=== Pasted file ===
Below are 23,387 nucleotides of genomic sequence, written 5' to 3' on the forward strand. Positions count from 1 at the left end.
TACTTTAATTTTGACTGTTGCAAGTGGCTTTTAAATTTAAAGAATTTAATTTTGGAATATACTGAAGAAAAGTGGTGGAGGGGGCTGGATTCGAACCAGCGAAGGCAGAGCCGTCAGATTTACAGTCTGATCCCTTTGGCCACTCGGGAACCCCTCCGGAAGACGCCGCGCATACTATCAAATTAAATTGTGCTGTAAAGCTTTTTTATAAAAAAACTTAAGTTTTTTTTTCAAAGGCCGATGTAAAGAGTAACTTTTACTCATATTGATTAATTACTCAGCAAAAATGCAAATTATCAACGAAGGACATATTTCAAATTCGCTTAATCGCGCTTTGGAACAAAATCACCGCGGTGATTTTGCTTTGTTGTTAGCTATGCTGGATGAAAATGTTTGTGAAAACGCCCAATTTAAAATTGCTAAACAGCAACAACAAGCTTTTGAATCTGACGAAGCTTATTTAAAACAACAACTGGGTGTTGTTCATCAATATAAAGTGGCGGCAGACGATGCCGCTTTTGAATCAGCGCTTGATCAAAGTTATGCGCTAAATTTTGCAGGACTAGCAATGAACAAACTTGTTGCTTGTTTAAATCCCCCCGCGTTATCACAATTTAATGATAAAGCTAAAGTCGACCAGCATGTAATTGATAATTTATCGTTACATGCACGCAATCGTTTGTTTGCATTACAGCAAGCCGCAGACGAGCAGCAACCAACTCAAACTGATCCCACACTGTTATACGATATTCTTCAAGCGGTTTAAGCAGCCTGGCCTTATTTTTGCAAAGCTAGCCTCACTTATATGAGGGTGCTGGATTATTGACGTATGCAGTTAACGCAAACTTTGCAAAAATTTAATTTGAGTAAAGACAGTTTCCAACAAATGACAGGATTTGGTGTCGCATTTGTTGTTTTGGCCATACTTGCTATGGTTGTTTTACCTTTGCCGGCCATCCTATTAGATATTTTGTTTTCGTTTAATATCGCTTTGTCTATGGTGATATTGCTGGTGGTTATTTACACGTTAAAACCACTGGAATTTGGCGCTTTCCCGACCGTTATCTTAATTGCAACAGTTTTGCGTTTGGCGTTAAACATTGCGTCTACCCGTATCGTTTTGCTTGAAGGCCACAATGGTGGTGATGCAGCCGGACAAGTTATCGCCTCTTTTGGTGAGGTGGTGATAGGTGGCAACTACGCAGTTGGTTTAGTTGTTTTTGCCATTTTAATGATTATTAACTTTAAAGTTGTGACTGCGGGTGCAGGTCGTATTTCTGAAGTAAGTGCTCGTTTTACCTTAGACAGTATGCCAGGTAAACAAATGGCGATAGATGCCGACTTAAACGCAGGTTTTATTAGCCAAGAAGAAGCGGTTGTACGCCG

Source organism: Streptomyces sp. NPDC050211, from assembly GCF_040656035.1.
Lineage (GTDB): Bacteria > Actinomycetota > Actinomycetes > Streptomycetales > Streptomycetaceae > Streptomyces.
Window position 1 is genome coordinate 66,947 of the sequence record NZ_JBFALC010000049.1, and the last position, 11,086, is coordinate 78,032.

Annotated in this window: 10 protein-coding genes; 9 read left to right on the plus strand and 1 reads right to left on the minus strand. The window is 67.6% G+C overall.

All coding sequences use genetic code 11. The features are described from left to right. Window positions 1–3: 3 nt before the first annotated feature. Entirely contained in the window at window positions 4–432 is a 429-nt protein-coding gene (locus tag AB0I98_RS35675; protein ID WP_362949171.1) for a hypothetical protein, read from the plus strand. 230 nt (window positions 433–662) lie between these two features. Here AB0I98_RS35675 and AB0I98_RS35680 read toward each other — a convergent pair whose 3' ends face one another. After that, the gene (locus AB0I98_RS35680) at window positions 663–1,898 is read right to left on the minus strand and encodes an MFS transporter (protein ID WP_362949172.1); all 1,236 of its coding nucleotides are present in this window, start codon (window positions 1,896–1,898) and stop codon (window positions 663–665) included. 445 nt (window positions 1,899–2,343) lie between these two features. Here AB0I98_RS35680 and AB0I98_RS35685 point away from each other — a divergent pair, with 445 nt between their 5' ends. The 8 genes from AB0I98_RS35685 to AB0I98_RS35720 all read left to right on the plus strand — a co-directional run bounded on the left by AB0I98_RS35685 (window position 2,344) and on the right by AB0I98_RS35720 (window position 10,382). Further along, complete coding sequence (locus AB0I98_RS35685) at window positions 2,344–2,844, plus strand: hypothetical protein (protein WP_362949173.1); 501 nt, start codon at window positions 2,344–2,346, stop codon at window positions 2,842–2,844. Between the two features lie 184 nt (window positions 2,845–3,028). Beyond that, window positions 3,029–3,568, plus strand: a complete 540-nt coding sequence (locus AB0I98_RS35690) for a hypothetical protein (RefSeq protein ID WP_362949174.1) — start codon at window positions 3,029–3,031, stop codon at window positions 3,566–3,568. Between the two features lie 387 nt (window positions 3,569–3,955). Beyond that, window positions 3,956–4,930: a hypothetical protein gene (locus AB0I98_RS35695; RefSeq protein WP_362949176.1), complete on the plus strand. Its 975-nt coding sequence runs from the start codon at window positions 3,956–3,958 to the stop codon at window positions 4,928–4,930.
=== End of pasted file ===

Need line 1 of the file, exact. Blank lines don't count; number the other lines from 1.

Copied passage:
Below are 23,387 nucleotides of genomic sequence, written 5' to 3' on the forward strand. Positions count from 1 at the left end.